Post-rock isn’t an easy genre to carve out your own niche in. Too pulverizing and you’ll immediately be lumped in with Swans’ apocalyptic racket. If you opt for a tense, jittery sound you’re bound to be thrown into the same abandoned quarry Slint floats in. Attempting to conquer death with skyward guitars and voluminous drums will put you right in line behind Godspeed You! Black Emperor. Even mellowing out and doing some inward exploration risks unfair Tortoise comparisons. In short, there’s no winning when it comes to operating in the post-rock genre.
Which is precisely what makes Kansas City artists Chris Shelton’s Small Victories EP so revelatory. I think of every one of those aforementioned bands when I see “post-rock” as a genre tag, but the music itself doesn’t force me to make comparisons. In fact hearing “Homework”‘s limpid guitars lines appended to a calm drum pattern, makes the comparison game nearly impossible. I can’t or don’t want to think about anything. Instead I’m far more comfortable kicking my feet up and staring endlessly out my window. The song’s dulcet background woos mirror the sigh of contentment you let out while enjoying something simple.
Not that Small Victories can be defined solely by its simplicity. As leisurely as Shelton’s guitar playing in the closing title-track sounds, it’s actually an involved latticework of tremulous runs and reverbed hiccups. Not unlike Real Estate’s sun-drenched “Talking Backwards” from earlier this year, it proves how much work goes into relaxation. A truism equally applicable to “Indigo Folds”‘ desert crawl. Though the guitar does considerably more sidewinding and the drums splay across the track, you get the sense that soon enough they’ll lay back down on some rolling hill and peer up at the stars.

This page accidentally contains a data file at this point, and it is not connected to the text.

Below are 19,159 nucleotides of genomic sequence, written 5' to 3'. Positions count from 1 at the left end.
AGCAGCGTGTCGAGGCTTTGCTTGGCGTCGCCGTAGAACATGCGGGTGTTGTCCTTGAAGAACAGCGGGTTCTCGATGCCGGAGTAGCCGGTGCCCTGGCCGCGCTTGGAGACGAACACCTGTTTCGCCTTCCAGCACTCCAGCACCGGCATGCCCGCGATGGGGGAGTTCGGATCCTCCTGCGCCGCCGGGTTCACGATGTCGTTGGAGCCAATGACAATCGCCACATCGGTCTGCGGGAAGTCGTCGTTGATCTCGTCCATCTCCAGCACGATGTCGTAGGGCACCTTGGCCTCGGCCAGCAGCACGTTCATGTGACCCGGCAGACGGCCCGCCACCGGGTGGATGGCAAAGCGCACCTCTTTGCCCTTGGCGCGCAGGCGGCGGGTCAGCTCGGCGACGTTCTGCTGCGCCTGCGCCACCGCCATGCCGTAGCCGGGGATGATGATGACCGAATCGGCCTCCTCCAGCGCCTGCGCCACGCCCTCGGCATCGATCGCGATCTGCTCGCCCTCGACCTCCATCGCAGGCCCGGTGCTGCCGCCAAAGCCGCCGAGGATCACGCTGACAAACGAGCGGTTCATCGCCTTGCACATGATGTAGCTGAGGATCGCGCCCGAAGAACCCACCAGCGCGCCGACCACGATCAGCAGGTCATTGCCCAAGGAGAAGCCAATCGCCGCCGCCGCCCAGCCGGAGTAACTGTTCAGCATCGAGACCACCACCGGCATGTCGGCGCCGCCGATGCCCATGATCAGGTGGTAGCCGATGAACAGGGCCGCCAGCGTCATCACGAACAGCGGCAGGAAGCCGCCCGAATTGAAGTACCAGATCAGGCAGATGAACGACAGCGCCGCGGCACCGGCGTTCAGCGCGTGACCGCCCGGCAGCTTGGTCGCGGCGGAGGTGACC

If the nature references come across as trite or navel-gazing, they’re not meant to. There’s just an ease to this EP that could rarely be found in urban sprawl. Nothing, not even the flitting solo of “Parachutes” sounds anxious or confused. With Small Victories, Shelton has paved his own lane and taken his time doing it.
(You can find Small Victories as a “Name Your Price” album on Bandcamp.)
“Harsh” is how Hannibal, MO electronic-artist Lethargic1 tags their second EP Towns on Bandcamp. Seeing the adjective appear next to the word glitch, I innately suspected Crystal Castles levels of brutality to come hurling out of my laptop speakers. I was primed to turn down the volume before the song had even begun.
But that action isn’t at all necessary for Towns’ lead-off track “Rooney Mara”. In fact if you dialed down the volume a smidgen, you may not hear anything at all. Opening on confident but not overly brash drum machine taps, the track quickly segues into spaced-out skips with enough room to lie down in. It’s restful music and sleep is one of the first things I think of when I hear “Rooney Mara”. The way L3thargic1 blurs individual glitches together resembles a dream where you miraculously go from point A to B without remembering a single action along the way. And like any good dream, “Rooney Mara” is over much too quickly and you’re left wishing for it to return.